Kenwood House in Hampstead Heath: the countryside in the city

This walk, set around a charming stately home converted into a free museum, has got to be one of the most romantic and scenic in London, which attracts lovers, dog walkers, young families and culture vultures, for its history, art and open air concerts.
Kenwood House

Kenwood House in short:

  • With its 325 hectares of woods, Hampstead Heath is one of the largest natural open spaces in London.
  • Kenwood takes its name from Caen Wood (le bois de Caen) after its original land owner in the 11th century, a Norman lord originating from the French town of Caen.
  • The original palace was built in 1616. It was then renovated and extended between 1764 and 1779 according to plans designed by neoclassical architect Robert Adam, who added the library, one of his most famous building.
  • The property was then bought in 1925 by Lord Iveagh, a member of the Guinness family who left it to English Heritage after his death in 1927. It opened to the public in 1928.
  • Now turned into a museum, Kenwood House continues to house Lord Iveagh’s art collection which famously includes A Woman Playing the Guitar by Vermeer and a self portrait by Rembrandt, as well as works by Gainsborough, Boucher, Frans Half, Van Dyck and Turner.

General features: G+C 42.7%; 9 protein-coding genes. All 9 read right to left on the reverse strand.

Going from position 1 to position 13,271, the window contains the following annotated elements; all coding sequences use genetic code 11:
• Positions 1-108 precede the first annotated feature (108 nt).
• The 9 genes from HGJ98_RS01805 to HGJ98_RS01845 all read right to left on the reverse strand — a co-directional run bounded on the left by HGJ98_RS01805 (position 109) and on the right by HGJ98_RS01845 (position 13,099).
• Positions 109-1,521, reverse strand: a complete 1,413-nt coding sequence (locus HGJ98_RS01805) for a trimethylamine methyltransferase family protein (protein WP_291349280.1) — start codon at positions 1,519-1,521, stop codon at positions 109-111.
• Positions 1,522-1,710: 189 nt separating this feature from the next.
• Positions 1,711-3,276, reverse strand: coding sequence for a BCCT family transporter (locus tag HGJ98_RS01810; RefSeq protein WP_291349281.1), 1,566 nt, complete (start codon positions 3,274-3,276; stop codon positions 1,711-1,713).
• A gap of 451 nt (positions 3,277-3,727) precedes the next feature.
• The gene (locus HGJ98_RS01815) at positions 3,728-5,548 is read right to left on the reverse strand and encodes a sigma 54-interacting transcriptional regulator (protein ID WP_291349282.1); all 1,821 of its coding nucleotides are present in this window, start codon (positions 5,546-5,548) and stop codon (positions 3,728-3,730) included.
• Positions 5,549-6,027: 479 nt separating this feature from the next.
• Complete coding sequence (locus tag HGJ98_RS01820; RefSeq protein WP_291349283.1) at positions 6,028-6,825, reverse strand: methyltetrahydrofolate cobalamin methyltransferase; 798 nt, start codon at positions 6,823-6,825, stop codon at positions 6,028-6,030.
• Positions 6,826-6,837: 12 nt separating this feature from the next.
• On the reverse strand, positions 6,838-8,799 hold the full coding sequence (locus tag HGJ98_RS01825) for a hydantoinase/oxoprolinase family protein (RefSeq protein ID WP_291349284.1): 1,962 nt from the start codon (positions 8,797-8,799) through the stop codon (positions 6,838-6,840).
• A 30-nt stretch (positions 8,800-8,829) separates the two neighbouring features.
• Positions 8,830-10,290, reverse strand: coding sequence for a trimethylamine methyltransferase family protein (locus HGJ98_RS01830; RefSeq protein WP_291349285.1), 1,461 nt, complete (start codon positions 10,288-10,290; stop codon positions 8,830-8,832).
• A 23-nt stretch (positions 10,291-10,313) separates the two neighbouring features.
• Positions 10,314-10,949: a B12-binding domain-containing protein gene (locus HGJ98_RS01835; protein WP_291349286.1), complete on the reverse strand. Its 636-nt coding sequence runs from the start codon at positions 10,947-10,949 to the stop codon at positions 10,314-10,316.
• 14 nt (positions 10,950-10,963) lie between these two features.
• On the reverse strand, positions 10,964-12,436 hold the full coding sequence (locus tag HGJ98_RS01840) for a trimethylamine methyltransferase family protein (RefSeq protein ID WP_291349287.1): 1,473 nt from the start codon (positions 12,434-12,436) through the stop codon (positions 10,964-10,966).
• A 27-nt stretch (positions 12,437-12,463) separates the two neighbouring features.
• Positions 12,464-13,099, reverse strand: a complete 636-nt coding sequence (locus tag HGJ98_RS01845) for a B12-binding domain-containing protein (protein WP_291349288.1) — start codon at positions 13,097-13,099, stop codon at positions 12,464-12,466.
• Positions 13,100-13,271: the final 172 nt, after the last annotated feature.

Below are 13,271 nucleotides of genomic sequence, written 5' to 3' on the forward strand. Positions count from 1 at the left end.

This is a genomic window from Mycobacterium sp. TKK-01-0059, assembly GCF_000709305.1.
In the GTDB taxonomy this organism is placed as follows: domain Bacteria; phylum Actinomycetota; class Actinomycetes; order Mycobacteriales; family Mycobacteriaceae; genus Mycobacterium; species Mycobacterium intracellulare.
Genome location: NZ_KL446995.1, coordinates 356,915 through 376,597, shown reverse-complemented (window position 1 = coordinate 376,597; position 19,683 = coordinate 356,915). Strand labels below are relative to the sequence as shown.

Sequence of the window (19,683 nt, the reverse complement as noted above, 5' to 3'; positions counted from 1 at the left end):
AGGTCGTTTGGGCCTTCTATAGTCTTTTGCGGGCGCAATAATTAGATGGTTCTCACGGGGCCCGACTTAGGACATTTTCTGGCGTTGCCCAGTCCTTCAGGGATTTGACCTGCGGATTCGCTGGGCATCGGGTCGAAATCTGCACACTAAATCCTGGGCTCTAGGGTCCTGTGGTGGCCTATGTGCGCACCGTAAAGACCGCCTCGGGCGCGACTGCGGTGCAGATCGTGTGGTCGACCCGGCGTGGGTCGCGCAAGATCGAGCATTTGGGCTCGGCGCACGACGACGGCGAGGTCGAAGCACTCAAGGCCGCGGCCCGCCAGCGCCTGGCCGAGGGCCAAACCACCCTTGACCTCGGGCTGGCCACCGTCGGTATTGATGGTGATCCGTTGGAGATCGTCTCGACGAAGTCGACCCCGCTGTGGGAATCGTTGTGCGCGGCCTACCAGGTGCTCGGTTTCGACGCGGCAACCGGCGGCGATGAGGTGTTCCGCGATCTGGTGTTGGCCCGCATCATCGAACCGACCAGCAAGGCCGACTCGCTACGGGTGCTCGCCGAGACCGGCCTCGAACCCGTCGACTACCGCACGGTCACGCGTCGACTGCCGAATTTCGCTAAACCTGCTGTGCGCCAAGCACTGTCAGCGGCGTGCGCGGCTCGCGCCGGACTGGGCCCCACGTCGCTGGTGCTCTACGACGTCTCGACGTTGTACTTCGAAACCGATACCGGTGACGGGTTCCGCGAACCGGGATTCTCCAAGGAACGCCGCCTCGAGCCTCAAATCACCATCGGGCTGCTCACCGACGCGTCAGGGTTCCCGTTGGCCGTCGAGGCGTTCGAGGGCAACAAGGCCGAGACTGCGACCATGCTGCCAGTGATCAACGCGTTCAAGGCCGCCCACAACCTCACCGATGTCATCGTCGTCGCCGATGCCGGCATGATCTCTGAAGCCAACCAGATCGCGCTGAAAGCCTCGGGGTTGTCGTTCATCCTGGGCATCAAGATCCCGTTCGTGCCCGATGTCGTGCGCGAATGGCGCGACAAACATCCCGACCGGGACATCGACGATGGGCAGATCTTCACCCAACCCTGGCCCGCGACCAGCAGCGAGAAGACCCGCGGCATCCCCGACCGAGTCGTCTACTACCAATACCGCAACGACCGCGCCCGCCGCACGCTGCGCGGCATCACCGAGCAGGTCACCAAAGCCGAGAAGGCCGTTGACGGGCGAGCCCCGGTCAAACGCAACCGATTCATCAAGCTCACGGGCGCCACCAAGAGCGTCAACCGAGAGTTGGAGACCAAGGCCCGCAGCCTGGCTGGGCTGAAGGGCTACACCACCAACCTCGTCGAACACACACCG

• Of particular note are the sculptures in the landscaped gardens surrounding the house, which include a work by Henry Moore.
  • Part of the movie Notting Hill was filmed at Kenwood House.
  • The open air concerts organised around the lake are returning this year on 26 June, until 21 August. Performances will include Blondie, Rufus Wainwright, Jamie Cullum, Diana Krall and Will Young. Profits go to the maintenance of the property.


Kenwood House, Hampstead Lane, NW3 (Hampstead, Golders Green). Tel: (+44) 020 7413 1443;

Le lac du bois de Kenwood

Le lac du bois de Kenwood